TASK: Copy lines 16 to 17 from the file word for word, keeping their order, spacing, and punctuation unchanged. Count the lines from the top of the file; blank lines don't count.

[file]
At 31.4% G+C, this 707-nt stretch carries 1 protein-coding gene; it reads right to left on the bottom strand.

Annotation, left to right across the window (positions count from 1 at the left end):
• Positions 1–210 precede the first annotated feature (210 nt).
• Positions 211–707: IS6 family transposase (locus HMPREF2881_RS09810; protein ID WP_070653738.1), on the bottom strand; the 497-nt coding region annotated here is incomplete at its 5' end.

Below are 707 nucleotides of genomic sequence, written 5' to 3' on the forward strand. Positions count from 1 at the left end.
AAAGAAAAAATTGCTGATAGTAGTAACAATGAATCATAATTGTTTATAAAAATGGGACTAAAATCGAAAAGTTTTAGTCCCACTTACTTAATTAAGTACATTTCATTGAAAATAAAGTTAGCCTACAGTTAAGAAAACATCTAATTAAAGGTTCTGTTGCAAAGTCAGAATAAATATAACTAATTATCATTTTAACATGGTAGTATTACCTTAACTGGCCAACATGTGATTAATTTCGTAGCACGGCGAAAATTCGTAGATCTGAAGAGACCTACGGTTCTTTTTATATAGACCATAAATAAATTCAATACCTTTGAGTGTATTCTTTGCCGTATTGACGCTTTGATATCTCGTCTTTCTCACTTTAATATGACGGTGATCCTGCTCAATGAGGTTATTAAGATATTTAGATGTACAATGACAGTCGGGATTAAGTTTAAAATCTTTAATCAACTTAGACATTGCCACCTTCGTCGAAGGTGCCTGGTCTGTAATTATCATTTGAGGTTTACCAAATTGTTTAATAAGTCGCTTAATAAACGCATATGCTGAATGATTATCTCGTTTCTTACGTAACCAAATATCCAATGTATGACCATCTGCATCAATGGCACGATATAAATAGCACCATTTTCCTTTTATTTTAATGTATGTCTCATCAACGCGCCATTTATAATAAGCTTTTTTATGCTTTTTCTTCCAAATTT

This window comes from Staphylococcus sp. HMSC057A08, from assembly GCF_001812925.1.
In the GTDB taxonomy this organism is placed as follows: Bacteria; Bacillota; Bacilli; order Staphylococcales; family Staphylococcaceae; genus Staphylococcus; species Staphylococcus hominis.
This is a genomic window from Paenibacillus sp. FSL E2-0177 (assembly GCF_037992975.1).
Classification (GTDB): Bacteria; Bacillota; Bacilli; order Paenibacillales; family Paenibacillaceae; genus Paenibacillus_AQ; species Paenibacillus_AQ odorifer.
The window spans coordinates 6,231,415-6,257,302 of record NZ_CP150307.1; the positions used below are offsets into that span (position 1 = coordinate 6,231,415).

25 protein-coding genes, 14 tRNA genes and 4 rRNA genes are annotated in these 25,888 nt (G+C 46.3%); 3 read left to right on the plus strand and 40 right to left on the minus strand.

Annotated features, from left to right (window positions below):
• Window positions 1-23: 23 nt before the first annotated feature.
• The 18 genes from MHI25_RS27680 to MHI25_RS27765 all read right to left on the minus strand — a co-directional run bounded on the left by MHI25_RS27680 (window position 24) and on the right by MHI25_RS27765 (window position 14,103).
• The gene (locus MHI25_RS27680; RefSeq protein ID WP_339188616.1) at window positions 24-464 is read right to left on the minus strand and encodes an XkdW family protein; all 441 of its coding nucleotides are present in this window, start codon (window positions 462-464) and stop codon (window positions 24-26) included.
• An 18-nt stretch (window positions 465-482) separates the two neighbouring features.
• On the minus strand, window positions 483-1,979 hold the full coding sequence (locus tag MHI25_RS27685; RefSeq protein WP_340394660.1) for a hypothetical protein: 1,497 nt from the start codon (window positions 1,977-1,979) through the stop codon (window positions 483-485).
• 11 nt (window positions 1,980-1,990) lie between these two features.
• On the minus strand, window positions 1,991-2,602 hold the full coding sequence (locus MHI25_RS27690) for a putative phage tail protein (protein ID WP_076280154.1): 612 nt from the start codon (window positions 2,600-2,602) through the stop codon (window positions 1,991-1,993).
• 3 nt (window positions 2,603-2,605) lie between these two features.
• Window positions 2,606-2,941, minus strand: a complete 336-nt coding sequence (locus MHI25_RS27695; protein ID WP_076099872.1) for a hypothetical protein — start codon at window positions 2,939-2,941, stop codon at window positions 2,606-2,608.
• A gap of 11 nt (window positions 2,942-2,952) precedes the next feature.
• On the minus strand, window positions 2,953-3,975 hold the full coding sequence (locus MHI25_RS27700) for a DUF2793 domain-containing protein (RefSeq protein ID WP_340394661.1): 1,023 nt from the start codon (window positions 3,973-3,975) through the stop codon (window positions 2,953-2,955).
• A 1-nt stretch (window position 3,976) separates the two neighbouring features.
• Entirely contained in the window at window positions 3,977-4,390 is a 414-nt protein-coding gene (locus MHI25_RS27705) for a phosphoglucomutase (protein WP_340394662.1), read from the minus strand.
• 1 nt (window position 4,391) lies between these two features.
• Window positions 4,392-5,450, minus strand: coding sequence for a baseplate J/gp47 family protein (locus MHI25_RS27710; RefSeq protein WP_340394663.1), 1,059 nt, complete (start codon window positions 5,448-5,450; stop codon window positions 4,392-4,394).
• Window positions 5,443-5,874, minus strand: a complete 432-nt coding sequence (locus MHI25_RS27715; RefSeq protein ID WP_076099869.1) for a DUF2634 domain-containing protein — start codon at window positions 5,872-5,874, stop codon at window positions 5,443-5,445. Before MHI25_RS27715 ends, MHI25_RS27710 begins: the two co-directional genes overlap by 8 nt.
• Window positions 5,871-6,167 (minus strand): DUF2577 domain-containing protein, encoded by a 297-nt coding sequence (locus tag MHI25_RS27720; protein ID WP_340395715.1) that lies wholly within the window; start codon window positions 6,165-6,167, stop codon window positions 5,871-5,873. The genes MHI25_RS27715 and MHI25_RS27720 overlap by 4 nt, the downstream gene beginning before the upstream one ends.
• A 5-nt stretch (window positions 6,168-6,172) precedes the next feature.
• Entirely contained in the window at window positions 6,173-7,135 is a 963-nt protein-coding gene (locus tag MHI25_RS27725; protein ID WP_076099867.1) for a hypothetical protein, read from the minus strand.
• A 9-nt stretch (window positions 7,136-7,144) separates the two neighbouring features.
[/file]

• The gene (locus MHI25_RS27680; RefSeq protein ID WP_339188616.1) at window positions 24-464 is read right to left on the minus strand and encodes an XkdW family protein; all 441 of its coding nucleotides are present in this window, start codon (window positions 462-464) and stop codon (window positions 24-26) included.
• An 18-nt stretch (window positions 465-482) separates the two neighbouring features.